Trauma-Responsive Teaching

The recent COVID-19 pandemic has highlighted the challenges experienced by students who have been the victims of trauma. Research shows that trauma can affect any learner, and that its effects are cumulative: A new experience can often revive symptoms of past trauma. Given this, it is no surprise that many of our students have struggled during and after the pandemic.

To help faculty understand how to support students on their learning journeys, the Faculty Senate Teaching & Learning Subcommittee (TLS) and CTET have teamed up to invite Dr. Karen Gross, a nationally recognized expert on trauma-responsive teaching, to lead a series of workshops and learning experiences at Sonoma State University. Through these experiences, Dr. Gross will share her understanding of trauma and its impact on the learning experience, and give faculty practical tools with which to address these challenges.

To explain more about the planned curriculum, Dr. Gross has prepared a video introduction:


(All events will be held over Zoom unless otherwise noted. Please see each event's webpage for more details.)

Recording of December 9 session

Recording of January 13 session

Dr. Karen Gross’ Bio

Karen Gross is an educator, author, and artist. She specializes in student success across the PreK—20 educational pipeline and focuses her attention on students who are traumatized or otherwise at risk based on socio-economic status, gender, race or ethnicity or religion. She also blogs regularly and speaks to groups and her artwork often appears in these venues. She is regularly quoted in the media and has participated in broadcasts and podcasts on current issues involving education, including PBS, NPR Cross Currents, The New York Times, The Week, Reader's Digest and Thrive Global, all as detailed on her website. 

Dr. Gross has worked as a teacher, lawyer, college professor, college president, and Senior Policy Advisor in the U.S. Department of Education. She currently serves as a continuing education instructor at Rutgers School of Social Work, teaching courses on trauma. She has been a visiting professor at several universities including at Bennington College and the University of British Columbia. She also recently taught a course on how to write, illustrate, design and publish children’s books through the Rocky Neck Art Colony and a workshop series for the MA PTA on how to read to children in an animated trauma-responsive way.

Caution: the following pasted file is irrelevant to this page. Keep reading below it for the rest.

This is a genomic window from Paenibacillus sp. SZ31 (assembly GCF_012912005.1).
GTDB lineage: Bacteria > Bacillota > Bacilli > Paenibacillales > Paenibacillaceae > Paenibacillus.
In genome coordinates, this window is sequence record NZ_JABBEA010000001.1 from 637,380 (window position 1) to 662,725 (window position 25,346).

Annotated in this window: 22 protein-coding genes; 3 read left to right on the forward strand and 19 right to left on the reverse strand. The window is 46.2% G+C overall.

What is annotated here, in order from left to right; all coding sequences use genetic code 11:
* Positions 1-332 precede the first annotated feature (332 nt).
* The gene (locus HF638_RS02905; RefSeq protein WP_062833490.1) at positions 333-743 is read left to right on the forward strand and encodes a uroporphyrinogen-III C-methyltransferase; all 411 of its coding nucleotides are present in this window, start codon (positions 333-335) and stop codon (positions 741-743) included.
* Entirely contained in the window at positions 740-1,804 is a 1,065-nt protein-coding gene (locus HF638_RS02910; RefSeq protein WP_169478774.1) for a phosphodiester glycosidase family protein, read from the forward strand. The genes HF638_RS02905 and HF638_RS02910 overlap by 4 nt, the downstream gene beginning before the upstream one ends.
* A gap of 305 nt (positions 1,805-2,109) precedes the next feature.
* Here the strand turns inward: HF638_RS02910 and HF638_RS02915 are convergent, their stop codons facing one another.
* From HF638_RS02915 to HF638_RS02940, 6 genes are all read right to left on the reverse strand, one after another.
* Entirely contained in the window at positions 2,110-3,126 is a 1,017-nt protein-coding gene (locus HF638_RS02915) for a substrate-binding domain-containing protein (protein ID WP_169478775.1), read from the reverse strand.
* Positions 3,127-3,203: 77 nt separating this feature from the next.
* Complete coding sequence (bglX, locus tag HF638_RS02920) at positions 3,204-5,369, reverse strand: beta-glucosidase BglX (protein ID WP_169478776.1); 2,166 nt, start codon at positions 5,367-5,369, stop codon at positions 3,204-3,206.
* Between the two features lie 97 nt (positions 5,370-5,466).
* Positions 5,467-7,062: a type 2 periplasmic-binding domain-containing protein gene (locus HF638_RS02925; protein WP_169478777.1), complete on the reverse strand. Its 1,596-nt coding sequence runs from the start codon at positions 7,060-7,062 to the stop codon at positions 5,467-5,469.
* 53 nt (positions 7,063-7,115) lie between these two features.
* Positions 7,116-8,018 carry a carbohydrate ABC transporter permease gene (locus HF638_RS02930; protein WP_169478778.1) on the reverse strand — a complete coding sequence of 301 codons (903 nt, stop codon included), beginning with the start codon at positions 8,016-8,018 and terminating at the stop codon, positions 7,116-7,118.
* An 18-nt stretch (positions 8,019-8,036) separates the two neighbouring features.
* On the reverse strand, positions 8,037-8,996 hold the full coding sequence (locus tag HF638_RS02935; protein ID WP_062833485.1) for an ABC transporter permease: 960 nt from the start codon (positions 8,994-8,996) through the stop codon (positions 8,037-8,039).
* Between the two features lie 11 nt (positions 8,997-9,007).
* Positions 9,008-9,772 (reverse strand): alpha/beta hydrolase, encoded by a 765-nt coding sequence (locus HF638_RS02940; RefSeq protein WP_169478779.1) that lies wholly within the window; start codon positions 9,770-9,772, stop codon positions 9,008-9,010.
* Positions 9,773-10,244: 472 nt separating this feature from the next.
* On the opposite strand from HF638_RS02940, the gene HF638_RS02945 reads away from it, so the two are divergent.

Her latest adult book, Trauma Does Not Stop at the School Door, focuses on how to create trauma responsive educational institutions. It was named one of top five education book releases in June 2020 and won the 2021 DKG International Educators Book of the Year Award. It extends the arguments from her earlier also award-winning adult book Breakaway Learners (published by Teachers College Press 2017). With Dr. Ed Wang, she is completing a trilogy of the above books with a new work tentatively titled Mending Education, which will be released in 2023. This book focuses on the positive changes engendered in education that will improve the lives of students across the educational landscape. She is also the author of 12 children’s books, including the Lady Lucy’s Quest series. Several of her children’s books have been translated into Spanish and one is bilingual (as is the author). She has also illustrated one of her own books – a book of children’s poetry called Flying Umbrellas and Red Boats.